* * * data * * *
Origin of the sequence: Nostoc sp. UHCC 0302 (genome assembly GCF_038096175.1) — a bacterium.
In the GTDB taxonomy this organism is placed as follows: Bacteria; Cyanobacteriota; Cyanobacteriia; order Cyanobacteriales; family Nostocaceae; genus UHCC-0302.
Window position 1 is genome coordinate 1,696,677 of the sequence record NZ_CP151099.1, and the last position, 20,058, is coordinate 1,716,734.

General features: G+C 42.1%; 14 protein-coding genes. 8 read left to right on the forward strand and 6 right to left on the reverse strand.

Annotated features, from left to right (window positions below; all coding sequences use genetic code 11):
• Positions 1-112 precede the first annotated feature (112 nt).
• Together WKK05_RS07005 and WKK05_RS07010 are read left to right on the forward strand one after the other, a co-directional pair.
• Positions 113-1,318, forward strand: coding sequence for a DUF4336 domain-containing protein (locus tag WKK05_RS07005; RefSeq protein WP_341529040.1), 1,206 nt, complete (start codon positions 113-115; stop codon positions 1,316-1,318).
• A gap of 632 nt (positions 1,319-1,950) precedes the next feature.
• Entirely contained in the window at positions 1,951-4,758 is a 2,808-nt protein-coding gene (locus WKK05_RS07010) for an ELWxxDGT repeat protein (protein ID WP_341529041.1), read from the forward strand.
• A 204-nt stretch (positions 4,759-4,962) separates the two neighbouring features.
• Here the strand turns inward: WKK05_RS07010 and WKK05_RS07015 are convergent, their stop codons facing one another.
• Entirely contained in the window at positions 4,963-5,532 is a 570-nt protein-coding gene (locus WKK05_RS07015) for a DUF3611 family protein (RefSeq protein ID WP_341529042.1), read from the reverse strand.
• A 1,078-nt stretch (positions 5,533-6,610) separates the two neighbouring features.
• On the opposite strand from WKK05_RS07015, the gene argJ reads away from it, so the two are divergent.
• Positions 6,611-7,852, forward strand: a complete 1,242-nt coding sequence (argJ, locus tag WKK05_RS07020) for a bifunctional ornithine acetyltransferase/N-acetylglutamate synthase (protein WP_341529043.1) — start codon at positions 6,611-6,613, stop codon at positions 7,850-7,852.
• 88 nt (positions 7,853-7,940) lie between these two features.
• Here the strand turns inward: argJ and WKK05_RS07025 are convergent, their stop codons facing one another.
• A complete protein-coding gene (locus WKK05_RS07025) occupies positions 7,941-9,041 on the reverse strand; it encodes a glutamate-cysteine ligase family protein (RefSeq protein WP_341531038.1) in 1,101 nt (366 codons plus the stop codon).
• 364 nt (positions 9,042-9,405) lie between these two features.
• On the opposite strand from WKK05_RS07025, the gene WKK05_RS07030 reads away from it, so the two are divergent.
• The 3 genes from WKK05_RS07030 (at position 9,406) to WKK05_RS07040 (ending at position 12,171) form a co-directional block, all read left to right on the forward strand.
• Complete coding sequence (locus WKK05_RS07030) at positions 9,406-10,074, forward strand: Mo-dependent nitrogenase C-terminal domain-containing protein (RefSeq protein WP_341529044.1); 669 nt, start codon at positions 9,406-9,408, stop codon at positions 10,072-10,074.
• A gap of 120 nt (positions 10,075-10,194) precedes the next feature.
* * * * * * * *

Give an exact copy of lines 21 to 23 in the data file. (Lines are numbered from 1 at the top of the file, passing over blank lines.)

• On the opposite strand from WKK05_RS07025, the gene WKK05_RS07030 reads away from it, so the two are divergent.
• The 3 genes from WKK05_RS07030 (at position 9,406) to WKK05_RS07040 (ending at position 12,171) form a co-directional block, all read left to right on the forward strand.
• Complete coding sequence (locus WKK05_RS07030) at positions 9,406-10,074, forward strand: Mo-dependent nitrogenase C-terminal domain-containing protein (RefSeq protein WP_341529044.1); 669 nt, start codon at positions 9,406-9,408, stop codon at positions 10,072-10,074.